Wallets may have gotten thinner during this recession, but waistlines have expanded.
As the unemployment rate inches toward 10% and U.S. consumers continue to find themselves strapped for cash, many are turning to cheaper fare to better balance their budgets. That often means fast food and canned and frozen processed foods that are higher in fat and calories and are made with refined grains and sugars.
The result: More Americans are getting fatter and becoming more at risk of getting illnesses such as diabetes.
"Eating healthy has been one of the big casualties of this economic downturn," says Harry Balzer, chief industry analyst at NPD Group and author of the research firm's annual "Eating Patterns in America" report. "Last year, consumers cut back on eating 'better-for-you' and organic foods."
In an online survey this summer of 1,200 people about food affordability, conducted by food-industry research firm Technomic, 70% of respondents said healthier foods are increasingly difficult to afford.
"Value is what counts to consumers right now," says Bob Goldin, executive vice president at Technomic. "And, unfortunately, in the minds of many consumers, a lot of these lower-priced options are just not as healthy, but they're still buying them."
A Nation of Snackers
Consumers are turning to more affordable grab-and-go alternatives such as chips, cookies, candy, snack wraps and mini-burgers in between meals -- and often in lieu of a formal meal -- according to a number of industry studies, including one by NPD Group.
Market-research firm Mintel sees double-digit sales gains in the U.S. this year for salty snacks, popcorn and cheese snacks. Potato-chip sales are on a path to increase 22% this year, compared with all of 2007, according to Mintel. Tortilla-chip sales are up 18%.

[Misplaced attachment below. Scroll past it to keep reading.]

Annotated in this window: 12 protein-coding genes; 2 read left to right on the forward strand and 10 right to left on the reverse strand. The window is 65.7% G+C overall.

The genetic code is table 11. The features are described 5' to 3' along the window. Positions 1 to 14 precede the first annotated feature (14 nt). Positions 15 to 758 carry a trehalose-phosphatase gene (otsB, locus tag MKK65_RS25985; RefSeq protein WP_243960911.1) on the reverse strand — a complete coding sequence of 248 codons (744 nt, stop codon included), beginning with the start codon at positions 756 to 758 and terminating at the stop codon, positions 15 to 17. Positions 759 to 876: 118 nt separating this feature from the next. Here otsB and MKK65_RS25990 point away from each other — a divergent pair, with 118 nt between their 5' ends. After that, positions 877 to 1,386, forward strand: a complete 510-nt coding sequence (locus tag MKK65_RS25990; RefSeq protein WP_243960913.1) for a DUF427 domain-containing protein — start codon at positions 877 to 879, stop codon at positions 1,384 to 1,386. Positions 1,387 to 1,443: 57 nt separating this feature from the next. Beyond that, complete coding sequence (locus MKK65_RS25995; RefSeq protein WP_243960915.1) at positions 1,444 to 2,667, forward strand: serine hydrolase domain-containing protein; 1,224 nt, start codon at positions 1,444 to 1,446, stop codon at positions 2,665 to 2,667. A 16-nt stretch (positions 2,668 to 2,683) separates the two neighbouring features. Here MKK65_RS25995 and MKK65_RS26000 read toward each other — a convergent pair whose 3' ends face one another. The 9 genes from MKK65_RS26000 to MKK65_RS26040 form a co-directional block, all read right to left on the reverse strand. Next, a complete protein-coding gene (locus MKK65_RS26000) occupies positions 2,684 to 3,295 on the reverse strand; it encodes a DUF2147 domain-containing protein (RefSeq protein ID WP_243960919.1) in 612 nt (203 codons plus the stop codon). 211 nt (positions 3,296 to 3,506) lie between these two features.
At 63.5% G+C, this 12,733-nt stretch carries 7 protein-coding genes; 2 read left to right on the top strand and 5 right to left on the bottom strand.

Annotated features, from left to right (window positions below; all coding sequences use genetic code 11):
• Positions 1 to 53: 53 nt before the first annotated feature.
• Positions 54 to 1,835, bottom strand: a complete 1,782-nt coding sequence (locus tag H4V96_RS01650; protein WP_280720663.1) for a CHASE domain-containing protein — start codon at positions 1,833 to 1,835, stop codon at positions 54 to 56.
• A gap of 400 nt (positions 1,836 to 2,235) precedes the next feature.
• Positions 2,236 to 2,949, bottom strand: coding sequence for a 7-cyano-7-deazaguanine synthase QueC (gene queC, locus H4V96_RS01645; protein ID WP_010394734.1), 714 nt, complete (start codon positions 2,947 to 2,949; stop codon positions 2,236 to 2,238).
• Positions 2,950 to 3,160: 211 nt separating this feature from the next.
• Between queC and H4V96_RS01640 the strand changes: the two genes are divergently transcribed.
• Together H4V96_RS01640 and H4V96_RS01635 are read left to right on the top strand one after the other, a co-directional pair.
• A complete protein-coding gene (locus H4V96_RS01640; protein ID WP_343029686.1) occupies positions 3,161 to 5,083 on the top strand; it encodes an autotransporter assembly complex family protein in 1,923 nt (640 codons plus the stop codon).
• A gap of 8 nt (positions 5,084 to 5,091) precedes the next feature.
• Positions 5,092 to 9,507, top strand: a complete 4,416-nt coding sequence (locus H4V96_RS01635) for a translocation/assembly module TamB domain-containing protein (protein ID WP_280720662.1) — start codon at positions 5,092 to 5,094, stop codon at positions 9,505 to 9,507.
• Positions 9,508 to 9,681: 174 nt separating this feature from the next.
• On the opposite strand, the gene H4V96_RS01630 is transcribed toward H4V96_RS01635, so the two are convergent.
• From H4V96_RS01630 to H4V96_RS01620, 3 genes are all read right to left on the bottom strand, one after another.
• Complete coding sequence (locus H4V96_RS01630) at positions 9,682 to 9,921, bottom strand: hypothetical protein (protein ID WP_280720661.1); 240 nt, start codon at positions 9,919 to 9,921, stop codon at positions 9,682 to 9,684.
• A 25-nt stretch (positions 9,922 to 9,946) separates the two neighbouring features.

"Snacks are less and less the hunger-soothing bridge between formal meals," says Kimberly Egan, chief executive of the Center for Culinary Development, an industry development and research company that tracks consumer trends. "They have become valuable gastronomical events in their own right."
Not From Scratch
And as the struggling restaurant industry can attest, more consumers are eating at home. But that doesn't mean they are making things from scratch. More people are microwaving frozen pizza or bringing home fast food, according to NPD Group.
"Approximately 20% of all meals prepared in our homes from 1990 to 2007 involved the use of a microwave," says Mr. Balzer. But in 2008, microwave usage rose to 30%. NPD Group, which has been following the microwaving habits of American consumers for nearly two decades, attributes that gain to the troubled economy.
Not surprising, then, are the rising rates of obesity and diabetes. The obesity rate climbed more than one percentage point to 26.4% in September from a year earlier, according to the Gallup-Healthways Well-Being Index, a measure of U.S. health compiled by the Gallup research firm and wellness-program provider Healthways.
It's not impossible to be both budget- and health-conscious when it comes to food, however. Here are some tips:
Think ahead. Planning out your meals and snacks in advance forces you to think more about the types of foods you are eating.
Make a shopping list. Studies show that people who make shopping lists -- and stick to them -- are less likely to make impulsive purchases of things like candy, chips or a box of donuts.
Buy in bulk. Buying 32 ounces of yogurt can cost less than buying four eight-ounce containers. In some cases, the savings of buying in bulk versus the premium-preportioned packages can run upward of 50%, according to grocery-store price surveys.
Make it yourself. You can find a multitude of 10-minute recipes online that use healthy and affordable ingredients. And you can be both time- and budget-conscious by making a few larger meals early in the week and freezing smaller portions for later use.
Pack a lunch. Take leftovers for lunch and bring your own snacks to work. This will save you money and keep you from binging on vending-machine fare when hunger strikes.
Cut down on sugary drinks. Water is cheaper -- and better for you. If you still crave some flavor, squeeze the juice of a lime or lemon into the water.